For many football fans, the mere mention of penalty shoot-outs and Germany instantly conjures up memories of great matches of the past, from the quarter-final against Argentina at the 2006 FIFA World Cup™ or the nerve-shredding showdown with Italy in the last eight of UEFA EURO 2016. In both cases it was the Germans who came out on top.
As Saturday evening turned into night, it became clear that spot-kicks would also be needed to settle the final of the Men’s Olympic Football Tournament Rio 2016 between Germany and Brazil. This time Lady Luck sided with the Olympic hosts, who celebrated wildly on the hallowed turf of the legendary Maracana stadium.
Even the sterling efforts of goalkeeper Timo Horn could not prevent Germany from having to settle for silver. After his Brazilian counterpart Weverton saved Nils Petersen’s penalty, it was down to Neymar to convert the final kick for the home side. He stepped up and fired an unstoppable shot into the net.
“At first we were overcome by sadness as we got so close to gold,” Horn explained after the defeat in an exclusive interview with FIFA.com. “If we had lost earlier in the match, it would have been a little different.
“Penalty shootouts are always a matter of luck. That’s the first set of penalties I’ve ever lost in my career so far, so obviously that makes it twice as tough to take. Nevertheless, when you look back over the past few days and realise what we’ve achieved, it really is sensational. The joy of winning silver trumps everything.”
The Maracana legend and magical memories The likeable goalkeeper will not forget his Maracana experience in a hurry. A remarkable 63,707 fans packed into the arena to watch their team win the title, creating a unique atmosphere.
“As a player, you only get the chance to play at the Maracana in a final against Brazil once in a lifetime; we wanted to enjoy it and that’s what we did,” said Horn. ”Of course we knew the whole stadium would be rooting against us. It was particularly noticeable during the penalties, which naturally put huge pressure on our takers, but they did a great job nonetheless. We were a little unlucky to lose today, but all in all we’re happy with silver.”
The 23-year-old, who features between the posts for Cologne in the Bundesliga, will be travelling home with not only a medal but also many wonderful moments to look back on. “We’re so glad to have been able to stay in the Olympic Village for another two or three days. We’ve had a unique experience.” It is an experience no male German footballer has experienced since players such as Thomas Hassler, Karl-Heinz Riedle and Jurgen Klinsmann won bronze at Seoul 1988.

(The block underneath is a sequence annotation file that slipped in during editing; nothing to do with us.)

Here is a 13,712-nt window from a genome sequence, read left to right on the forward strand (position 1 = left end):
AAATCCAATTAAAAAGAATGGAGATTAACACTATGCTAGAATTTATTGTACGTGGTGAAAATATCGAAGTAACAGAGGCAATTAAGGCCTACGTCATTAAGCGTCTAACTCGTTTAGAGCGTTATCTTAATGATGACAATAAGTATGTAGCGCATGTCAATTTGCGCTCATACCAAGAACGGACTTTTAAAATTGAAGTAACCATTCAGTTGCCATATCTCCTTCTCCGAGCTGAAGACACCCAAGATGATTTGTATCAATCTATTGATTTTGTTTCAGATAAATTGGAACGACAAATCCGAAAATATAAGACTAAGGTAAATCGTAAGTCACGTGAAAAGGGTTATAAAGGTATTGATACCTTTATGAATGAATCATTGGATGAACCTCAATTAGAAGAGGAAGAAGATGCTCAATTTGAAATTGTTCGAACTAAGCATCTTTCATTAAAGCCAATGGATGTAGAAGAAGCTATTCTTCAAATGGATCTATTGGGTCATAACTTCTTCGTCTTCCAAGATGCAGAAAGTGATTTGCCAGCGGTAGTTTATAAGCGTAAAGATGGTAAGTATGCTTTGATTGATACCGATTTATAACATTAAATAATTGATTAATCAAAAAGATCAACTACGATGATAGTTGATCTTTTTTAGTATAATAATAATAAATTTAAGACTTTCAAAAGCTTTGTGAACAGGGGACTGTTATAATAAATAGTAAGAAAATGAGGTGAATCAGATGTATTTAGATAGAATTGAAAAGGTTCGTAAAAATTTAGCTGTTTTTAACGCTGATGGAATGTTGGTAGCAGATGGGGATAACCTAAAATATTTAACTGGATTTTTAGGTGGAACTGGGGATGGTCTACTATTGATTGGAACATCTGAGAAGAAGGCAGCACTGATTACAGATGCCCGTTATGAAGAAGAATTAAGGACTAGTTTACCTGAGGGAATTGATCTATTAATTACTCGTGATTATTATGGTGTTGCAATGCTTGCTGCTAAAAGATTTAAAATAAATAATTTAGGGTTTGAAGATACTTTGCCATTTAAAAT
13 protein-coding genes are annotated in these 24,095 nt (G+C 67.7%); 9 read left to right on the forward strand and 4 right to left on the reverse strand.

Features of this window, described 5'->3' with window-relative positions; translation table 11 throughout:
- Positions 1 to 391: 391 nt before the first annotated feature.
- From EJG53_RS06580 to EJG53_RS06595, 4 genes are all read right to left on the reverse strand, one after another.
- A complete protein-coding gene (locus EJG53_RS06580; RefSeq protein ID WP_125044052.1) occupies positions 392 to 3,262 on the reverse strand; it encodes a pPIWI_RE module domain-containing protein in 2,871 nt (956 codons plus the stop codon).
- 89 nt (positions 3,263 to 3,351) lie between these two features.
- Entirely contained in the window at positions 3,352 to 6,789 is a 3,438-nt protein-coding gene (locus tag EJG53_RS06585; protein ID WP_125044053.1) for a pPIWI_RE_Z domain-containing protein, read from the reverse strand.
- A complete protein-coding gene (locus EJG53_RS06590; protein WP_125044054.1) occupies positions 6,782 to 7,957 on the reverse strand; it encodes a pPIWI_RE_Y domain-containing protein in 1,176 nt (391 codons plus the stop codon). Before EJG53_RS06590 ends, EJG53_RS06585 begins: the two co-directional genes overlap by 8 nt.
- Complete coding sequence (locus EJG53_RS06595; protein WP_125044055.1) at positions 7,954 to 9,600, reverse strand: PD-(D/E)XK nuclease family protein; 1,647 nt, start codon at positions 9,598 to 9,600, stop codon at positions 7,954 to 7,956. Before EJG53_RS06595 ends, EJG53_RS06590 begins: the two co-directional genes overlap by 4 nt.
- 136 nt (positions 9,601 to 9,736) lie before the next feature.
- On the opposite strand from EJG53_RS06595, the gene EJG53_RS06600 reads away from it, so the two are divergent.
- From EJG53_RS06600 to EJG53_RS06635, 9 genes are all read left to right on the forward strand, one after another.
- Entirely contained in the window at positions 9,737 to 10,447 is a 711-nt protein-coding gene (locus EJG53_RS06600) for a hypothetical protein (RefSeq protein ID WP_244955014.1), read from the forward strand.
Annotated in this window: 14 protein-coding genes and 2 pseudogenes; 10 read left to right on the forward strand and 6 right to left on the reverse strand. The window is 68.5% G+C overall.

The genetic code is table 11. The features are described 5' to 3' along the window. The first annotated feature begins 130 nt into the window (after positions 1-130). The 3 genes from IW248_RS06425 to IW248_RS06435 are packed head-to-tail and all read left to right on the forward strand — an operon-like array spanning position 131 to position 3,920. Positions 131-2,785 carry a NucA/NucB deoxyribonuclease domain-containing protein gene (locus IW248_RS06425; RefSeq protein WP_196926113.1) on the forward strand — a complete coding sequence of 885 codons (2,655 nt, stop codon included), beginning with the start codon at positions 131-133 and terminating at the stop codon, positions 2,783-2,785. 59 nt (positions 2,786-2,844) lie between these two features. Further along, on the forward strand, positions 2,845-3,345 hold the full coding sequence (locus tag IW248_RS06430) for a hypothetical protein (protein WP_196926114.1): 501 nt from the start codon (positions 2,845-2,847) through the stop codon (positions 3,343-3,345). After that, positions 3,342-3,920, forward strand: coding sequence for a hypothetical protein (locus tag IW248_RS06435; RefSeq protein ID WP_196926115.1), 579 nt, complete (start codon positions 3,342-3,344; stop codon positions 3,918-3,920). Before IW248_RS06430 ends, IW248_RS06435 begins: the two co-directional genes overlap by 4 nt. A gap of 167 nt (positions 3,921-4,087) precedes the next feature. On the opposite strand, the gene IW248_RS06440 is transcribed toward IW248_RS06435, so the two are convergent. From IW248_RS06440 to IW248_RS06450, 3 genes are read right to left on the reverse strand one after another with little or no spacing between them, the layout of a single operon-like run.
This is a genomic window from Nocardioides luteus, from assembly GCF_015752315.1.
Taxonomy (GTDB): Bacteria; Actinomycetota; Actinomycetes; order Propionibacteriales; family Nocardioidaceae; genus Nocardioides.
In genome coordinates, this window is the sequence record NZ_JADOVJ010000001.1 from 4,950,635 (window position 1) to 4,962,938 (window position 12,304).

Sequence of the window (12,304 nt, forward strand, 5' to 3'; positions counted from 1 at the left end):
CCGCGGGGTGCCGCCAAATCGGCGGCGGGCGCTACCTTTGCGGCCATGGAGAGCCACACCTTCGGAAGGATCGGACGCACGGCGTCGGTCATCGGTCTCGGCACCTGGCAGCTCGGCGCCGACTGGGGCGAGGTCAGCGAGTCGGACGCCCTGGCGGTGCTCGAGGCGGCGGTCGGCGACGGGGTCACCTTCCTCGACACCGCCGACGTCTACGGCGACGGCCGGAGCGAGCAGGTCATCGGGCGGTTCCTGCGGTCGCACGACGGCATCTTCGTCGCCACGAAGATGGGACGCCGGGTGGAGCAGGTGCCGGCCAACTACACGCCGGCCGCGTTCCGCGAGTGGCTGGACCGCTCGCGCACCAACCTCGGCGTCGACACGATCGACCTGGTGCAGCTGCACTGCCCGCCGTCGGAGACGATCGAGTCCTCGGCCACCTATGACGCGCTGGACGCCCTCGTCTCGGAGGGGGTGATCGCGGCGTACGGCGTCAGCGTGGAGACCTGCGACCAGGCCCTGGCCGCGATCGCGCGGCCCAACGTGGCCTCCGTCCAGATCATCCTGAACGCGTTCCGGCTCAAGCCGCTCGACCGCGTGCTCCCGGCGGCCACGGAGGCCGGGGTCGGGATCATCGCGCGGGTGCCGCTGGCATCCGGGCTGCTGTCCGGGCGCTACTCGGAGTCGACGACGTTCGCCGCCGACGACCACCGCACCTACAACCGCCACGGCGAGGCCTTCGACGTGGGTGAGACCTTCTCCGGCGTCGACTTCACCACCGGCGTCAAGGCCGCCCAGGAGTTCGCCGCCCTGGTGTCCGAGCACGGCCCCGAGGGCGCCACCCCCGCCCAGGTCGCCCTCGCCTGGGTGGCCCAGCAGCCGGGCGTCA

'We’re very proud to have been able to call him our coach' “Taking part in the Olympic Games is obviously a once-in-a-lifetime experience, and a chance you very rarely get as a footballer,” Horn said. “To go on and win a medal that you can show to your children and grandchildren one day is something to be very proud of. That’s why the joy of winning silver and finishing in second place has taken over, despite the disappointment we felt at first.”
The result also enabled Germany’s youngsters to give their coach a fitting send-off. Just like Silvia Neid in the women’s final on Friday, Saturday evening marked the end of an era for Horst Hrubesch as he steps down from his role nurturing the country’s brightest young talents.
“Horst Hrubesch has been my coach for more than four years now, so he has overseen more of my youth development than any other DFB coach; I’ve learned an unbelievable amount from him,” said Horn of his time with the 64-year-old.
“He was a top player during his playing career and continued that success as a coach. He won several titles and is a living legend in my eyes. We’re delighted to have been able to end his career with a silver medal,” the goalkeeper continued. “He even had tears in his eyes in the dressing room; it was a very emotional moment. We’re very proud to have been able to call him our coach.”